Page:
(First of three parts)
IFRS 9 is an International Financial Reporting Standard (IFRS) promulgated by the International Accounting Standards Board on July 24, 2014. It addresses the accounting for financial instruments and features three main topics: classification and measurement of financial instruments; impairment of financial assets; and hedge accounting. It will become effective in 2018 and replaces International Accounting Standards (IAS) 39 Financial Instruments: Recognition and Measurement and all previous versions of IFRS 9. In this article, IFRS 9 is referred to as a “science” because of its systematically organized body of information and measurements on specific topics.
Basel III (or the Third Basel Accord or Basel Standards) is a global, voluntary regulatory capital and liquidity framework agreed upon by the members of the Basel Committee on Banking Supervision (BCBS) in 2010–11. It was scheduled to be introduced from 2013 until 2015; however, the implementation has been extended to March 31, 2019. Another round of changes was agreed upon in 2016 and 2017 (informally referred to as Basel IV) and the BCBS is proposing a nine-year implementation timetable, with a “phase-in” period to commence in 2022 and full implementation expected by 2027. Basel III was developed in response to the deficiencies in financial regulation that came to light after the financial crisis of 2007–08. Basel III is intended to strengthen banks’ capital requirements, liquidity, maturity profile, and leverage. It also introduced macroprudential elements and capital buffers designed to improve the banking sector’s ability to absorb shocks from financial and economic stress; and reduce spillover effects from the financial sector to the real economy. Basel is an “art” form in the context of the need to perform skillful planning and creative visualization in fully comprehending its dynamic processes and uncertainties.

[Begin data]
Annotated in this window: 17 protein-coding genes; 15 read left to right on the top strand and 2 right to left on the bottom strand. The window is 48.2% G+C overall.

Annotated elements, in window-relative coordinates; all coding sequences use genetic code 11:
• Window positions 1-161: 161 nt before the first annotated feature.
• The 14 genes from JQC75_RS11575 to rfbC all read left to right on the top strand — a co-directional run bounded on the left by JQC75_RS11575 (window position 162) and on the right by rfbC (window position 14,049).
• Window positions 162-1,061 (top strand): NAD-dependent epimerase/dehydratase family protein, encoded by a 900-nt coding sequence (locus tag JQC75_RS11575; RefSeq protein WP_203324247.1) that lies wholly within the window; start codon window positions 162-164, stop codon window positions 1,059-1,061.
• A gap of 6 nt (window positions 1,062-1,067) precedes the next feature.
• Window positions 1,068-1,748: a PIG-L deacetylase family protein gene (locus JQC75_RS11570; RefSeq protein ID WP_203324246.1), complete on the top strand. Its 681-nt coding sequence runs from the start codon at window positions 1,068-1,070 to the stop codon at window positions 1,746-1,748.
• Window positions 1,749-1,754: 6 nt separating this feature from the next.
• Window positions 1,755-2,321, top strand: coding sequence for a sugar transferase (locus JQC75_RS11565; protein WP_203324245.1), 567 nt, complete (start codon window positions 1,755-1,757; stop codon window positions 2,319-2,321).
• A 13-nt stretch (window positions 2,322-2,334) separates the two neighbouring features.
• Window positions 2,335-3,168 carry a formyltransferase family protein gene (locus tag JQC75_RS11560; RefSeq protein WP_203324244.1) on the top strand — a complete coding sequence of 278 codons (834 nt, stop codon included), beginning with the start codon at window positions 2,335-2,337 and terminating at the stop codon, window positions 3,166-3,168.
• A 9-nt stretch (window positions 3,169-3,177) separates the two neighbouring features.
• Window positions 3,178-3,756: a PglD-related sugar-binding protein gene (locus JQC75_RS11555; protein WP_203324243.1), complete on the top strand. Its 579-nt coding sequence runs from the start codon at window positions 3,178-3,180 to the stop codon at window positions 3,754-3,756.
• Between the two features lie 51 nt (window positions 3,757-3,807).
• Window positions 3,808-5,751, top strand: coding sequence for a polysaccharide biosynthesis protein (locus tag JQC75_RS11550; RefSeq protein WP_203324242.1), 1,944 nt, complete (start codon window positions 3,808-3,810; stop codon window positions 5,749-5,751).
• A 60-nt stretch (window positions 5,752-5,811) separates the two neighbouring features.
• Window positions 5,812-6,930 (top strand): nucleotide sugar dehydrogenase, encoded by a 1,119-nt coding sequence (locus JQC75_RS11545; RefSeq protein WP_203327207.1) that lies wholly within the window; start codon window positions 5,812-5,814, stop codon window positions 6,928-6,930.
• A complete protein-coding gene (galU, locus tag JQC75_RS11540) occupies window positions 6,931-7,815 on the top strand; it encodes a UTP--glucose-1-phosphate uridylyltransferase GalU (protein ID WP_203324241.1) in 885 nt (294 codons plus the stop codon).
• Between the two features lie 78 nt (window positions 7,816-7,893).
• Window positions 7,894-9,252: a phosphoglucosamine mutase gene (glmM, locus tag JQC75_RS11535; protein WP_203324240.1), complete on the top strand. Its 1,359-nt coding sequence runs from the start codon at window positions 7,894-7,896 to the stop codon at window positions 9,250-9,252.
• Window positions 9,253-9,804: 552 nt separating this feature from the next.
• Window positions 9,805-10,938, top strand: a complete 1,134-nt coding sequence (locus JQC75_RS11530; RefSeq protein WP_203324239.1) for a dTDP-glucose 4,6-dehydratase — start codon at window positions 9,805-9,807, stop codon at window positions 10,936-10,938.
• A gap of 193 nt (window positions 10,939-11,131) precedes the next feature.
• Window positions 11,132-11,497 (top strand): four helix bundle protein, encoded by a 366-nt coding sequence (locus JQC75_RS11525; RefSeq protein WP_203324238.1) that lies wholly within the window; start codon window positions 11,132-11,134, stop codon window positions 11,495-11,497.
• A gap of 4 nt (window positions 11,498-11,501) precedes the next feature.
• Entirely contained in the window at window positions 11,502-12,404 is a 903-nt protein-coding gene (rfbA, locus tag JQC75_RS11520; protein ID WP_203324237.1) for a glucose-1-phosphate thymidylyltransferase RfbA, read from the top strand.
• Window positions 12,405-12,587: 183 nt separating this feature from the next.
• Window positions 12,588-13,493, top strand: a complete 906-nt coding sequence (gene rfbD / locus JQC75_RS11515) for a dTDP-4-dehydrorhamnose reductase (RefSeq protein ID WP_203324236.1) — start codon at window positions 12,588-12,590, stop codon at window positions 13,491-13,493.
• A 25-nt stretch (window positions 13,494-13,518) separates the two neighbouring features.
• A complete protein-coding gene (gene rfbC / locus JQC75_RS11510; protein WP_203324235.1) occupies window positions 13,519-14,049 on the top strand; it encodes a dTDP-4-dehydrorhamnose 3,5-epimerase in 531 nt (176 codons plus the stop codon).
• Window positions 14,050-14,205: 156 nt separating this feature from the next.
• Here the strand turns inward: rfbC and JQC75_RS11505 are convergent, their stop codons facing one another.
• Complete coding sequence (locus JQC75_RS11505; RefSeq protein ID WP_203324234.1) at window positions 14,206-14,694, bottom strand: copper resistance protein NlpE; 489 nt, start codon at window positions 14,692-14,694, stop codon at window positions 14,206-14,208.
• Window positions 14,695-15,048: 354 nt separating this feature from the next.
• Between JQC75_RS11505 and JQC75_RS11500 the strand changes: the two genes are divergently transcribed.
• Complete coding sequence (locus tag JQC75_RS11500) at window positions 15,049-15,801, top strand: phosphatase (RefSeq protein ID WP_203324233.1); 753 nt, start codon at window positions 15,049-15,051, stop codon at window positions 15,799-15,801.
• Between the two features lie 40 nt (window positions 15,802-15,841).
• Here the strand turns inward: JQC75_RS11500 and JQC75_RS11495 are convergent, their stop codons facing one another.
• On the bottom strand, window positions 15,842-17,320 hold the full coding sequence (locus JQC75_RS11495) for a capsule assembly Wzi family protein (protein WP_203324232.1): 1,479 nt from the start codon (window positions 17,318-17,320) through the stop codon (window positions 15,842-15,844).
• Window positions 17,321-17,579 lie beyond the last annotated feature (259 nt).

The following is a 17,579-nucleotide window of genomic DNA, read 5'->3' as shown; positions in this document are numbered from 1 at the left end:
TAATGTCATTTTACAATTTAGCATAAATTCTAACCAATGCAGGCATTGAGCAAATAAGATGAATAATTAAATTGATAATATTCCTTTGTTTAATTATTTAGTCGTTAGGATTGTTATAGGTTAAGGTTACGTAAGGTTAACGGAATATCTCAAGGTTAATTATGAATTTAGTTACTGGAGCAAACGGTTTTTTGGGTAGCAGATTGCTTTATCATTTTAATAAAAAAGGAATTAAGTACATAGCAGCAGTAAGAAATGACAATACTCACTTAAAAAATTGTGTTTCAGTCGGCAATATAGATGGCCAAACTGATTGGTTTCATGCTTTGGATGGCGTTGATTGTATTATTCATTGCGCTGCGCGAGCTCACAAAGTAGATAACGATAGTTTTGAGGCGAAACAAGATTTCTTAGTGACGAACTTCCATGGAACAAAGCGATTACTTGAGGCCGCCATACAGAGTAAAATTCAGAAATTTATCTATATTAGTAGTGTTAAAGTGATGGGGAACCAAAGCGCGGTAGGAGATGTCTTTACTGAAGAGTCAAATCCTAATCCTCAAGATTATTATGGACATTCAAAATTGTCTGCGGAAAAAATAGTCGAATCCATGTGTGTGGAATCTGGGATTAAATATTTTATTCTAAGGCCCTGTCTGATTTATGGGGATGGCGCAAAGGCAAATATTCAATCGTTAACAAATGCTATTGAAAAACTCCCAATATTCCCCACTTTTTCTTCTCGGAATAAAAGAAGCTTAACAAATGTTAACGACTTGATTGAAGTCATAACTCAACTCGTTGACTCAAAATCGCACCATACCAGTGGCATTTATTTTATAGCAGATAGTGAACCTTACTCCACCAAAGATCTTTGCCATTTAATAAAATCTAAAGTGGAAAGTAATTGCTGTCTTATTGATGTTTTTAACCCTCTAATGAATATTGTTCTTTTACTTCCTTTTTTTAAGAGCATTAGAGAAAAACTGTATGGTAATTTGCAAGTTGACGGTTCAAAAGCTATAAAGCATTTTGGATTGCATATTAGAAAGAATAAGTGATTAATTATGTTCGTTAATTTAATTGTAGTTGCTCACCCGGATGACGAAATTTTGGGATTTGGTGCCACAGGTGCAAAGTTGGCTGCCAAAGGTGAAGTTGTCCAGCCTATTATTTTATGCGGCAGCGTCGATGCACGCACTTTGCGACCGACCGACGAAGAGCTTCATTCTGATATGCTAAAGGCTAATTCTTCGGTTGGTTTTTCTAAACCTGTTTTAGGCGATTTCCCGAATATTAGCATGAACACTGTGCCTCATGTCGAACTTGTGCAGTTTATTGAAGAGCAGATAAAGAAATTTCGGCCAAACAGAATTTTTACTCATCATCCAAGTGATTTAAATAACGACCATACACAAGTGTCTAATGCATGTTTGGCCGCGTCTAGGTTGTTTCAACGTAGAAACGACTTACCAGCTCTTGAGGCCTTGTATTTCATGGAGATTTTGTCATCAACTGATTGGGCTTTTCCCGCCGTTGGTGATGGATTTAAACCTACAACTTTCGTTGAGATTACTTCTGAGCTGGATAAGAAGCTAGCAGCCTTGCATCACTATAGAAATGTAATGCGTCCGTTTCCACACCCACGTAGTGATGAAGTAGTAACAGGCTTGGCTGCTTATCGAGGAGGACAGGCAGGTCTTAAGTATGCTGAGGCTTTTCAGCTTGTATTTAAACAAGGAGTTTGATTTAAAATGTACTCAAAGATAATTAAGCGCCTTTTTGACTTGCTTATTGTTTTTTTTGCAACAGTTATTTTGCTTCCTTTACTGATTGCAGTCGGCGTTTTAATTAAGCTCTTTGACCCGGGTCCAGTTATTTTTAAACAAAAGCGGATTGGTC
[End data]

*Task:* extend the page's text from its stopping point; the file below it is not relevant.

Financial institutions recognize that provisioning and stress testing need to go together, allowing, at any given time, the determination of the credit cost and capital usage of an account, transaction or portfolio. This desired state poses complex and tremendous challenges. It would be helpful to frame at the onset that these exercises can be broadly classified into two types, as an adaptation of Daniel Kahneman’s view on the two selves: Type 1 system for fast, intuitive and unconscious views, and Type 2 system for slow, calculating and conscious thoughts. At the risk of oversimplifying, we do not know yet which exercise will become which system, but what is clear is the emergence of parametric thinking to grapple with the foreseeable function required for calculating expected credit loss (ECL) provisions under IFRS 9 and the related capital usage that will be highlighted with the implementation of the stress testing rules under BSP Circular 989. Here’s a sample illustration on how exposures will be viewed in the coming months (stripped of technical assumptions): Assume a corporate exposure with a moderate quality rating, belonging to an industry that is exhibiting concentration risk, within a benign macroeconomic scenario. If the recovery experience is 65% and the overlay-adjusted probability of default (PD) is 1%, the ECL provisioning cost is .35% and the capital usage is 5%. If recovery experience falls to 55%, the provisioning cost is .45% and capital usage at 7%. If the macroeconomic scenario deteriorates — assume PD at 3%, the provisioning cost is 1.35% and its capital usage is 10%.
The illustration may make computational sense, but note the gap between the ECL and the capital usage. At some point, the ECL will increase to consider the “transmission” from the macro-economic assessment to the credit risk pertaining to the obligor, and this scenario is likely to happen as the IFRS 9 and stress testing exercises become clearly linked in the next 12 to 15 months.